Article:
It's a part of Bruce Springsteen's story -- the first time he and the E Street Band traveled across the Atlantic to play London's Hammersmith Odeon. It was 1975. It was early in his career. And it was not pretty when Bruce rejected the hype his record company had posted all over London and the arena he was to perform in.
Chronicled in the 30th anniversary "Born to Run" box set, the tantrum is legendary. The box set included a video of the Hammersmith Odeon concert.
Upon seeing the posters declaring "Finally London is ready for Bruce Springsteen and the E Street Band," Springsteen became enraged at his label's advertising campaign. He thought it was over the top, presumptuous, and just wanted his music, his performance to speak for itself. The story has it that he went around tearing down the posters that had been put up on his behalf.
Though the tantrum is well documented in words, I don't remember ever seeing a photo or a video of those moments. Obviously, it was 1975 and not everyone had a phone with a camera in it in their pocket. One photographer, Chalkie Davies, was there and last week wrote a blog post about a photo he snapped that comes the closest to documenting Bruce's rage about the London hype campaign.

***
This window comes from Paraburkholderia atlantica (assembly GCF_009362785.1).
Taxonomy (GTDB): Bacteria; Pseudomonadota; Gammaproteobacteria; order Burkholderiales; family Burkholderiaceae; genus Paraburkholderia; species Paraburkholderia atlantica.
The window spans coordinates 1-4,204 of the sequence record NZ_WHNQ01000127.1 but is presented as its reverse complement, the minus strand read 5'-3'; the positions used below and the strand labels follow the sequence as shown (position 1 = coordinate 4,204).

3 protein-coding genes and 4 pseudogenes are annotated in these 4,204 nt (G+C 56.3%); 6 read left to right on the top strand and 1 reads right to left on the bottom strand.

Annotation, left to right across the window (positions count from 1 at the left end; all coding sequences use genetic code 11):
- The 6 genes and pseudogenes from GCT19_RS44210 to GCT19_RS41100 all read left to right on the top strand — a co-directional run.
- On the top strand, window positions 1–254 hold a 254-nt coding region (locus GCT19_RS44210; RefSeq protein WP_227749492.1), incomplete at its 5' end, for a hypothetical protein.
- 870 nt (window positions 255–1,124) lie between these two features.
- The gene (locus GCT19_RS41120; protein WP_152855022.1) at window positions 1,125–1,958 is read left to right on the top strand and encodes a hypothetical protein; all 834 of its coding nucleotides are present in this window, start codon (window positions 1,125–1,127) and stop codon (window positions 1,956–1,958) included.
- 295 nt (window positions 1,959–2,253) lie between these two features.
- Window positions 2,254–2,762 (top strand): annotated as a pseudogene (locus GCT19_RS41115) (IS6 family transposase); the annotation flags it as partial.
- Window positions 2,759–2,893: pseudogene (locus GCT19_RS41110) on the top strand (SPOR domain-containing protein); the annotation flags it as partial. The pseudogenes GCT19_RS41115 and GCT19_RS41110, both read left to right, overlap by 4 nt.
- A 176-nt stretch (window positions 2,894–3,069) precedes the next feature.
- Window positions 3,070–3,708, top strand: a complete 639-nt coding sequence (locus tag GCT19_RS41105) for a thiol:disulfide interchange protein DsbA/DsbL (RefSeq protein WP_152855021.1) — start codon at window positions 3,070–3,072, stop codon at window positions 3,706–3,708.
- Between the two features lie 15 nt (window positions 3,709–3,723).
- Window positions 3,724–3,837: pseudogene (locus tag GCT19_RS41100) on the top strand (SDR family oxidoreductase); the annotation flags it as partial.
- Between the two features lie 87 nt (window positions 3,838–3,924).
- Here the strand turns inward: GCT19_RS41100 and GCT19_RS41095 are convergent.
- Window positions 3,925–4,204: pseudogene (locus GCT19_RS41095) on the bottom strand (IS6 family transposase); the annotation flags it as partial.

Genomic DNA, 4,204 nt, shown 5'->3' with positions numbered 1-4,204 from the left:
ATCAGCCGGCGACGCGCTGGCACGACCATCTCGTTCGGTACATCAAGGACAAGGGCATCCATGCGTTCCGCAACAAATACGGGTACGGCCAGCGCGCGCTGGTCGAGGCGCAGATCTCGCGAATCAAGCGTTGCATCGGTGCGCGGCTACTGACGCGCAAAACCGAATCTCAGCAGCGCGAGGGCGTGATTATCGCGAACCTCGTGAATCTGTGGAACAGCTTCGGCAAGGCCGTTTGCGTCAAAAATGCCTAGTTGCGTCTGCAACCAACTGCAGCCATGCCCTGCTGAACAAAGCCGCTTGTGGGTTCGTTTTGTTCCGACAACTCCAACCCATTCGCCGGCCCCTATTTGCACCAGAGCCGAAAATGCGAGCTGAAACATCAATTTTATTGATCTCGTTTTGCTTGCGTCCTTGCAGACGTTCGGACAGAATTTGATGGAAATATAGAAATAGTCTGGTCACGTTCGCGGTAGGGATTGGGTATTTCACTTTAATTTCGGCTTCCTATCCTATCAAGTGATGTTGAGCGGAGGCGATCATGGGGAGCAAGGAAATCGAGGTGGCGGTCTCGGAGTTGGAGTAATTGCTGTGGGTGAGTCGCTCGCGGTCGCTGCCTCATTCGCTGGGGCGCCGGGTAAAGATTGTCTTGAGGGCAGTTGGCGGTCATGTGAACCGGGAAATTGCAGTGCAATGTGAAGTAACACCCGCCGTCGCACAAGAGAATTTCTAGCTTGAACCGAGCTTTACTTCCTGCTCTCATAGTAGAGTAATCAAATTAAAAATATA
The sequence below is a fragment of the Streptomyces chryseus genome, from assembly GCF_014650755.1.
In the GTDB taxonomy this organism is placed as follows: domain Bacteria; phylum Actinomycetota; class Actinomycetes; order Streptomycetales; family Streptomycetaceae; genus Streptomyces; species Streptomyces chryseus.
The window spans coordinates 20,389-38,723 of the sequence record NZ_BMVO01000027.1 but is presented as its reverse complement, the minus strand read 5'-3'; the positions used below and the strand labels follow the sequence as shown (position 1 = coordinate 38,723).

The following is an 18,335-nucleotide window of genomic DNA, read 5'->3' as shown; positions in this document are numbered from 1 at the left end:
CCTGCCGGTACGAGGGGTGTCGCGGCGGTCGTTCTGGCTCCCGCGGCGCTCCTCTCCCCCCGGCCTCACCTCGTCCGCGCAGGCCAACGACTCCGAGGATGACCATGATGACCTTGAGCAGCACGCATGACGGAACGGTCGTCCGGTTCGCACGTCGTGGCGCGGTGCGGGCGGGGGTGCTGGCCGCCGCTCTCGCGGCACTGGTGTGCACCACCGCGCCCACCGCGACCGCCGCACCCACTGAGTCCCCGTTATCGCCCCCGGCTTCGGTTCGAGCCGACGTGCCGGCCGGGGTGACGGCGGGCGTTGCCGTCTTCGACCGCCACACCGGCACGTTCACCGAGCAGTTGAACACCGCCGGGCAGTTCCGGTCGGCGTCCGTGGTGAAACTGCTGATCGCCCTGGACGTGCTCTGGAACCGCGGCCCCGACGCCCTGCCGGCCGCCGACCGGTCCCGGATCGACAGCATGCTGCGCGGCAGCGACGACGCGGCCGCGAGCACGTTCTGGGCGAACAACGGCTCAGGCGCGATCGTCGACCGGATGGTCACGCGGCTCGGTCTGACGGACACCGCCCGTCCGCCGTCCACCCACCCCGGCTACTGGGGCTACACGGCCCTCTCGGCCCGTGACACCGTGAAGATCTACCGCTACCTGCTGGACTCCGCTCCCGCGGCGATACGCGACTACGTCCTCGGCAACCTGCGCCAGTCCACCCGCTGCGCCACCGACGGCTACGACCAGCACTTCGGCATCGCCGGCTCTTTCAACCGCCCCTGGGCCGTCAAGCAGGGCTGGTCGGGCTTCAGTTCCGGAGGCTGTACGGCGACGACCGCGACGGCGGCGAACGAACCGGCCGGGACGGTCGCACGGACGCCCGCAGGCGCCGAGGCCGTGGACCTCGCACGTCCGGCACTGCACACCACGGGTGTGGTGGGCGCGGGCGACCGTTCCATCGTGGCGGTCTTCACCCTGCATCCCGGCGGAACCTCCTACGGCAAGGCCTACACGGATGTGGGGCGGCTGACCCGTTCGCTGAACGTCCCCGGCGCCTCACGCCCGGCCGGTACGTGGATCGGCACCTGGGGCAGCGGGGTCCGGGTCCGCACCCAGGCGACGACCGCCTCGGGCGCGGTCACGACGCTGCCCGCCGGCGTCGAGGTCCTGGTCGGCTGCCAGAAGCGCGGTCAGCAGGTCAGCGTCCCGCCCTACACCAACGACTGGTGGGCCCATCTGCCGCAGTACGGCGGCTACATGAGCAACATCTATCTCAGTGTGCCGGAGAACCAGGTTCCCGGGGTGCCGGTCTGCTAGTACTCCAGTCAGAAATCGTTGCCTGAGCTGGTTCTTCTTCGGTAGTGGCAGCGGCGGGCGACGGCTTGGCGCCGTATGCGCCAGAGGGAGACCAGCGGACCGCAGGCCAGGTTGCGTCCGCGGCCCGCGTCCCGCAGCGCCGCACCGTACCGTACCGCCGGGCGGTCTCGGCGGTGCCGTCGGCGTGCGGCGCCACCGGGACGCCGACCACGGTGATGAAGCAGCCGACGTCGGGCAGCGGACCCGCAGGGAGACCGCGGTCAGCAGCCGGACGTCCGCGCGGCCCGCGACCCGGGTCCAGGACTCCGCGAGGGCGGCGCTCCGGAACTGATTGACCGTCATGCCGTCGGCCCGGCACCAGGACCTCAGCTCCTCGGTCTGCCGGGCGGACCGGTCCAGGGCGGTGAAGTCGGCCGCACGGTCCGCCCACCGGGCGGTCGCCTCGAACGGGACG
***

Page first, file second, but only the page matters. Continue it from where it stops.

Davies was assigned to cover the second Hammersmith Odeon concert by New Music Express. Like a good photojournalist, he plotted a strategy for getting a photo of Springsteen after the concert, and the result is a stunning shot of Springsteen reading the marquis at the front of the arena. See the photo and post here
Springsteen, so thin and wearing the oversized yarn cap he so often performed in then, seems disproportionate to the glowing marquis proclamation, which was exactly the point Springsteen was trying to make to his record label. Little did anyone know then, he and the band would ultimately live up to all the hype.